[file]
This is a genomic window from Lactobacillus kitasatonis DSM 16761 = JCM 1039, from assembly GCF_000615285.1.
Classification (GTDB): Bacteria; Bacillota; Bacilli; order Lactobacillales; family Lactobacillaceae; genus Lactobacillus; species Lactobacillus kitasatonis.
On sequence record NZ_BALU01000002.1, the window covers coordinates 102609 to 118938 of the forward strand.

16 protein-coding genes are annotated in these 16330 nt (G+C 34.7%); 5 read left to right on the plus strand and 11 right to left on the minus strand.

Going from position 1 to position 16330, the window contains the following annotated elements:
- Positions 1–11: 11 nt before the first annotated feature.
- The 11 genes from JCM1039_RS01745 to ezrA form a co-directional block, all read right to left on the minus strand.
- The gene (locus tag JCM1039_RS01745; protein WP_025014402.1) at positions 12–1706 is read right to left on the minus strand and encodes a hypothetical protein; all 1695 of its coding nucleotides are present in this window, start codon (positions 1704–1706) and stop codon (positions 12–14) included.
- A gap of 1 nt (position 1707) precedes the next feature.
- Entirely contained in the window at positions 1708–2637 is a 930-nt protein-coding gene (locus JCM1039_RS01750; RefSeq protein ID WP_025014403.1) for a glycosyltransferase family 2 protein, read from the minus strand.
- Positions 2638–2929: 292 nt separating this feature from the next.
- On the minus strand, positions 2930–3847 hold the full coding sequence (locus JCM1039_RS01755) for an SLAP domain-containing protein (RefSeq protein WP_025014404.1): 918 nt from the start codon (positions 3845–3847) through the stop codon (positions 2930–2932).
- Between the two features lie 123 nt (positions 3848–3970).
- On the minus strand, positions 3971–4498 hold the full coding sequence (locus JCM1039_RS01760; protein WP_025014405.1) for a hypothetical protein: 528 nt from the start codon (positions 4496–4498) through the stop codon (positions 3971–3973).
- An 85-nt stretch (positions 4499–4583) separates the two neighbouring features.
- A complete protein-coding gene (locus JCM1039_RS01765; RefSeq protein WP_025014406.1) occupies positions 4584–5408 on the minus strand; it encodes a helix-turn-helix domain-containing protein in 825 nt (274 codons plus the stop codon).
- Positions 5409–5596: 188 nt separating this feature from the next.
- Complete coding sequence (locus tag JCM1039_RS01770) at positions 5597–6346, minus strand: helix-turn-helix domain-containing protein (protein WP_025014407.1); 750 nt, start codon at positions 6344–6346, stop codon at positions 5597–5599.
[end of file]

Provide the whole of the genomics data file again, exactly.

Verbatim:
This is a genomic window from Lactobacillus kitasatonis DSM 16761 = JCM 1039, from assembly GCF_000615285.1.
Classification (GTDB): Bacteria; Bacillota; Bacilli; order Lactobacillales; family Lactobacillaceae; genus Lactobacillus; species Lactobacillus kitasatonis.
On sequence record NZ_BALU01000002.1, the window covers coordinates 102609 to 118938 of the forward strand.

16 protein-coding genes are annotated in these 16330 nt (G+C 34.7%); 5 read left to right on the plus strand and 11 right to left on the minus strand.

Going from position 1 to position 16330, the window contains the following annotated elements:
- Positions 1–11: 11 nt before the first annotated feature.
- The 11 genes from JCM1039_RS01745 to ezrA form a co-directional block, all read right to left on the minus strand.
- The gene (locus tag JCM1039_RS01745; protein WP_025014402.1) at positions 12–1706 is read right to left on the minus strand and encodes a hypothetical protein; all 1695 of its coding nucleotides are present in this window, start codon (positions 1704–1706) and stop codon (positions 12–14) included.
- A gap of 1 nt (position 1707) precedes the next feature.
- Entirely contained in the window at positions 1708–2637 is a 930-nt protein-coding gene (locus JCM1039_RS01750; RefSeq protein ID WP_025014403.1) for a glycosyltransferase family 2 protein, read from the minus strand.
- Positions 2638–2929: 292 nt separating this feature from the next.
- On the minus strand, positions 2930–3847 hold the full coding sequence (locus JCM1039_RS01755) for an SLAP domain-containing protein (RefSeq protein WP_025014404.1): 918 nt from the start codon (positions 3845–3847) through the stop codon (positions 2930–2932).
- Between the two features lie 123 nt (positions 3848–3970).
- On the minus strand, positions 3971–4498 hold the full coding sequence (locus JCM1039_RS01760; protein WP_025014405.1) for a hypothetical protein: 528 nt from the start codon (positions 4496–4498) through the stop codon (positions 3971–3973).
- An 85-nt stretch (positions 4499–4583) separates the two neighbouring features.
- A complete protein-coding gene (locus JCM1039_RS01765; RefSeq protein WP_025014406.1) occupies positions 4584–5408 on the minus strand; it encodes a helix-turn-helix domain-containing protein in 825 nt (274 codons plus the stop codon).
- Positions 5409–5596: 188 nt separating this feature from the next.
- Complete coding sequence (locus tag JCM1039_RS01770) at positions 5597–6346, minus strand: helix-turn-helix domain-containing protein (protein WP_025014407.1); 750 nt, start codon at positions 6344–6346, stop codon at positions 5597–5599.